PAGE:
You’ll find 100% of the time that the “misbehavior” of your child has always a precise message for you. They are always relevant and precise teachers for us, of course if you are open to see this.

So next time you see your child acting “funny”, don’t jump to conclusions, don’t get angry, take a step back and see what’s the lesson for you.

3. What could we become together?

I want to challenge you to take one more step in this challenging learning. I want to invite you to imagine something above what you want from your child and what your child wants. I want to invite you to think, to invent something superior to what happened.

Instead of yelling at my plane builder, I could help him build a brand new living-room that pleases both mom and child. We’ll build something unique. We’ll be co-creators. We’ll be sitting and eating in our own plane, flying to France, everyday.

Instead of shouting at my bull-terrier daughter, I could involve her in healing her father. She could become a nurse for her dad.

Even more!

Instead of getting angry at my entrepreneurial plane builder, I could ask him to design the thank you notes that I want to send to my customers. We work together in expanding OUR entrepreneurial capabilities.

Instead of getting angry at my hungry bitter, I could involve her in cooking a wholesome meal for OUR divine body.

Yes, you could say that these are preventive actions. But I would like to see them as pure creation of a live worth living. I think of the Vesica Piscis. One circle is the world of your child. The other circle is your world. The overlap of the 2 circles is the place of creation. It is where the magic happens.

Think in his needs. Honor his needs.

Think in your needs. Honor your needs.

Think on a reality that honors both of you at the same time. Co-create with your child solutions that will expand you both together. Co-create with your child a code of conduct that will honor both his and your needs. Co-create with your child a code of conduct that will insure his and your creativity. Co-create with your child a code of conduct that will ensure love as the driving force of your family.

Enjoy!

Share it with fellow parents of gods! AND let us know how this works for you! Give your comments below!

  • M.A. van Hoek

    Great article. As a fresh dad (a daughter of 14 months) I feel strong identification with this article.

    Over the past 14 months I feel like I’ve been re-borne. Sometimes literally. When it comes to toy interests, playing games, laughing, crying, I place myself in the world of my daughter and I really enjoy it. I constantly think that I can really ‘feel’ her needs for love, pleasure and consolation.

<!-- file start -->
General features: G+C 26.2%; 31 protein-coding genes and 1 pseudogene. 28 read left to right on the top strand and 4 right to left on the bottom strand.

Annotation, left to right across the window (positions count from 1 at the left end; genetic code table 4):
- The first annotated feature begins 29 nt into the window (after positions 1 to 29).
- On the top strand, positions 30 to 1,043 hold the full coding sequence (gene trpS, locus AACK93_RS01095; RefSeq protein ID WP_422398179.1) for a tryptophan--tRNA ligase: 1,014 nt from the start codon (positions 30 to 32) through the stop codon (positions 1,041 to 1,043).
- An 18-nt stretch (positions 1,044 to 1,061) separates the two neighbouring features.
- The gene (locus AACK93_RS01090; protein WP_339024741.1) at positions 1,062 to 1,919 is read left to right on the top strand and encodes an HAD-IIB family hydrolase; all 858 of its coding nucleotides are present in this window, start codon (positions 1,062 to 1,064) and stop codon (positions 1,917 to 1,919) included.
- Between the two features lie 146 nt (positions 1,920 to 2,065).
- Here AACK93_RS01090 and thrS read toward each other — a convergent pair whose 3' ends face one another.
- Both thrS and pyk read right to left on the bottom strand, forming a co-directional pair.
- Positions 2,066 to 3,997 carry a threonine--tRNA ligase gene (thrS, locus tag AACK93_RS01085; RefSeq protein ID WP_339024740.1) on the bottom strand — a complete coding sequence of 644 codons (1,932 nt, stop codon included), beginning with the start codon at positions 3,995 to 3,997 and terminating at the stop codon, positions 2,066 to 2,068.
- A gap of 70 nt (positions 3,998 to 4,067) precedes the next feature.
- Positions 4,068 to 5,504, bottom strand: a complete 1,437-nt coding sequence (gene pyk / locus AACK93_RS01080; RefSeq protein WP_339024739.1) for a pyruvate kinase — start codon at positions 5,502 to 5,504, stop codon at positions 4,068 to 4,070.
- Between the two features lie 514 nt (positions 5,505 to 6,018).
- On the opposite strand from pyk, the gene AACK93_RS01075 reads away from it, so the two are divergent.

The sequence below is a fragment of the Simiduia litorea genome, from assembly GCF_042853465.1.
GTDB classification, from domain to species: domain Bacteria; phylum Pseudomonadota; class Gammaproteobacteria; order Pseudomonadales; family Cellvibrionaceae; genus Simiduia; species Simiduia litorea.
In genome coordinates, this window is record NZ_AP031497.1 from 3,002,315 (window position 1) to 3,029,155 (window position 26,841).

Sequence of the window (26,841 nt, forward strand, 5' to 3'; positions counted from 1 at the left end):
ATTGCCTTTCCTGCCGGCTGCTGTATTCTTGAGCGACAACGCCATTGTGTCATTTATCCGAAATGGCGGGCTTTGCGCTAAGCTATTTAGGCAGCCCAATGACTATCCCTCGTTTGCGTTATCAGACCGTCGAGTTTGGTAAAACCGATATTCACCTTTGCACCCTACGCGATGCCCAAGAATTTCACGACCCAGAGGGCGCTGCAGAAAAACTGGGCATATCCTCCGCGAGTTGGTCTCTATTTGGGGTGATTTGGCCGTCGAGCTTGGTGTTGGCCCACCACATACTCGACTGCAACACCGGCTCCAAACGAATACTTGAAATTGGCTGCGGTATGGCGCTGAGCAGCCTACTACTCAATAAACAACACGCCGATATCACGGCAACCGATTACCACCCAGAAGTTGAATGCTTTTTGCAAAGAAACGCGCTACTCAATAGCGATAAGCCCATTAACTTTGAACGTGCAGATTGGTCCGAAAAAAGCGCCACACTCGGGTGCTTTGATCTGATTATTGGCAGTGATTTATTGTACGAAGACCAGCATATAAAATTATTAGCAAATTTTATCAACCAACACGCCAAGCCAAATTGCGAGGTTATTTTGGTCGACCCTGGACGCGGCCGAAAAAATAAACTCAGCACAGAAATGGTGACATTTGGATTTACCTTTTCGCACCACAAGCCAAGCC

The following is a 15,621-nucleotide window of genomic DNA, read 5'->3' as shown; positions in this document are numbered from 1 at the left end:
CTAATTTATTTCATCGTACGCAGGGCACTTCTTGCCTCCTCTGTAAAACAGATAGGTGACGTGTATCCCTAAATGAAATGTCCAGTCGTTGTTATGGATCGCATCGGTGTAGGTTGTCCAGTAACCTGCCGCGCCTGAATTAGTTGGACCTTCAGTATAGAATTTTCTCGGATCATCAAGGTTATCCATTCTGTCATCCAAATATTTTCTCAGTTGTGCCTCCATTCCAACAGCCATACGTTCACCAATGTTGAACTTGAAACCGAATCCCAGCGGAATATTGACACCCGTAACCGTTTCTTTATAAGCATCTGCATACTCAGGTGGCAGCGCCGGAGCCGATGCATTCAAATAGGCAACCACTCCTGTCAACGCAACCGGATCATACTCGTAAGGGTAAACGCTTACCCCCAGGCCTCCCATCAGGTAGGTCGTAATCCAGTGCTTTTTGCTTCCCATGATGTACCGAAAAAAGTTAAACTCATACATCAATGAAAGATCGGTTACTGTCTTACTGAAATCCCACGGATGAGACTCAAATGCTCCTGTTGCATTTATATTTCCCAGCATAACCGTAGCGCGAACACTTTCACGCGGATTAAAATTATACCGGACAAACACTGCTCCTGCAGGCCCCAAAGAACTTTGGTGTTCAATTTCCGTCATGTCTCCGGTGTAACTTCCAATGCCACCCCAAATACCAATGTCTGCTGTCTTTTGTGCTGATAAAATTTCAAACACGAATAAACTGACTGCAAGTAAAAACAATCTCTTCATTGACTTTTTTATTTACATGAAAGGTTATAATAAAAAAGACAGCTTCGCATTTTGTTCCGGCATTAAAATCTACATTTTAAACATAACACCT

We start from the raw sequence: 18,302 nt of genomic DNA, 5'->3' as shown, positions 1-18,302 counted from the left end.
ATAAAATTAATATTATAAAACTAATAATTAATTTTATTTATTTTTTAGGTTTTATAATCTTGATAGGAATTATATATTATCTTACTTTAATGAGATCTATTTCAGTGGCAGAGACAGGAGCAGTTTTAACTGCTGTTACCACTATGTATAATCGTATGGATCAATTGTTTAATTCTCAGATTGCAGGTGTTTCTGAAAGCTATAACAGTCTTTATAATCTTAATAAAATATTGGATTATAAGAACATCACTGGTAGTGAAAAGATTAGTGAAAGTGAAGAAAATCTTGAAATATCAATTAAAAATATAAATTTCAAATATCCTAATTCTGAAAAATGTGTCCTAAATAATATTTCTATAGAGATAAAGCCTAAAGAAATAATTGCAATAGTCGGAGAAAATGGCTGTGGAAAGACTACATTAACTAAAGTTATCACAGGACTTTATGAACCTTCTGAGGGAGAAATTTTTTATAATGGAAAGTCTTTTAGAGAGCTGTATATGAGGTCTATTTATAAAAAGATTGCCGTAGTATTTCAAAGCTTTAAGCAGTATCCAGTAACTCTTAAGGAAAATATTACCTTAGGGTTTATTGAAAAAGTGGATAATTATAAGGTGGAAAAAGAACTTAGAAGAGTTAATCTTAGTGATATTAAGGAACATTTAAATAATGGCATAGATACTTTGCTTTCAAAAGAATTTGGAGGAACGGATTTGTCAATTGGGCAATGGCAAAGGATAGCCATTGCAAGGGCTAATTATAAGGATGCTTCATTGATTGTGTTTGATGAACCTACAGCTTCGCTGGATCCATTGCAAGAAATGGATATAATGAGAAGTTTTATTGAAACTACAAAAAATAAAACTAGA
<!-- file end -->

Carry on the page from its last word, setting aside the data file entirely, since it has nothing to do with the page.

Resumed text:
I am honestly not sure to say I prefer spending my time in her ‘circle’ more than being in my own, but it sure feels that way. Let’s call it a dad’s journey 🙂

    As much as I like this article, I feel a bit uncomfortable with some approaches and therefore I’d like to challenge it. So let’s focus on the airplane engineer.

    There is no lack of creativity in a child and it is definitely our parent responsibility to encourage and stimulate a childs brain doing the unthinkable, because on their life journey, they constantly think ‘out of the box’. My daughter is too young to build an airplane out of table and chair construction materials, but I definitely would enjoy that scene to the fullest. How I would react is something else. Honestly… I don’t know at this point. But that’s where I challenge this article.

    Praising the child by showing interest and even joining the flight to a nice holiday resort, sounds very appealing and respectful. But this is where I think the approach is incomplete. Obviously the child feels himself a well educated mechanic engineer and a pilot. So let’s imagine his parents go out for a real holiday the very next weekend and the child is staying over at his grandparents. Now of course the child is seeking for more compliments and is determined to proudly show his engineering scales. Therefore he collects new airplane construction materials out of this living room. The broken vase is now officially considered collateral damage.

    The grandparents may not be that amused with the result and react in a complete opposite way of his parents. I’m worried that this distracts the child so much, he finds himself inconsolable.

    As a parent I feel the responsibility to encourage all children’s creative thoughts. On the other hand I feel the same responsibility to prepare them for a tough society, where they have to stand up for themselves, acting between their own persuasions and the ‘pre-defined rules’ that simply cannot be ignored.

    I guess I can leave this topic with an open question: How can boundaries be taught to children with respect to the approach of participation (section 1) or collaboration (section 3)?

    • http://www.blancavergara.com/ Blanca Vergara

      Thank you so much for opening the conversation! I love the care and detail of your comment. Thank you!
      You give me inspiration for more content! I promise to write more on this!
      My thoughts on what do when child goes to grandparents and the vase brakes. Well, this is the story of disappointment outside home, of disappointment when confronted with the previous generation, with the system. Well, that is bound to happen. The rules that we are following now are being challenged by the new generation. No wander the term `Authority Defiance Disorder” emerged.
      I believe that our duty is to be the basic ground where our children can rest, the loving ground where they are safe to be: to express their opinion, to say/do something “crazy”. We cannot expect anyone to understand and love our children the way we do it. The only thing we can do is to be open for who they are and be unconditionally there for when disappointment will come. Because you are right, it will come.
      The second point on participation and collaboration, I would say: example! In my opinion, this and any other skill that we want to “teach” out children can only the thought by example. I don’t force either children to clean. I just start cleaning and they both ask for their aprons and cleaning materials. They love to help mama, to be involved, to participate.
      Words don’t teach, example transforms. Nowadays children defy authority, because is not example based. When we walk our talk as humanity, as adults, (on subjects as compassion, creativity, participation, cooperation…) the children would just do it.
      In fact, I see the opposite, children teach us how to do precisely that. We need to learn from them.
      There is so much to say on this topic! AND I got inspired! I promise to continue writing on the subject, so that we write a brand new chapter of humanity!
      All kind of blessings to you, Esther and Sarah!

x
Join Us Reinventing Humanity

Enter your email and be in the know,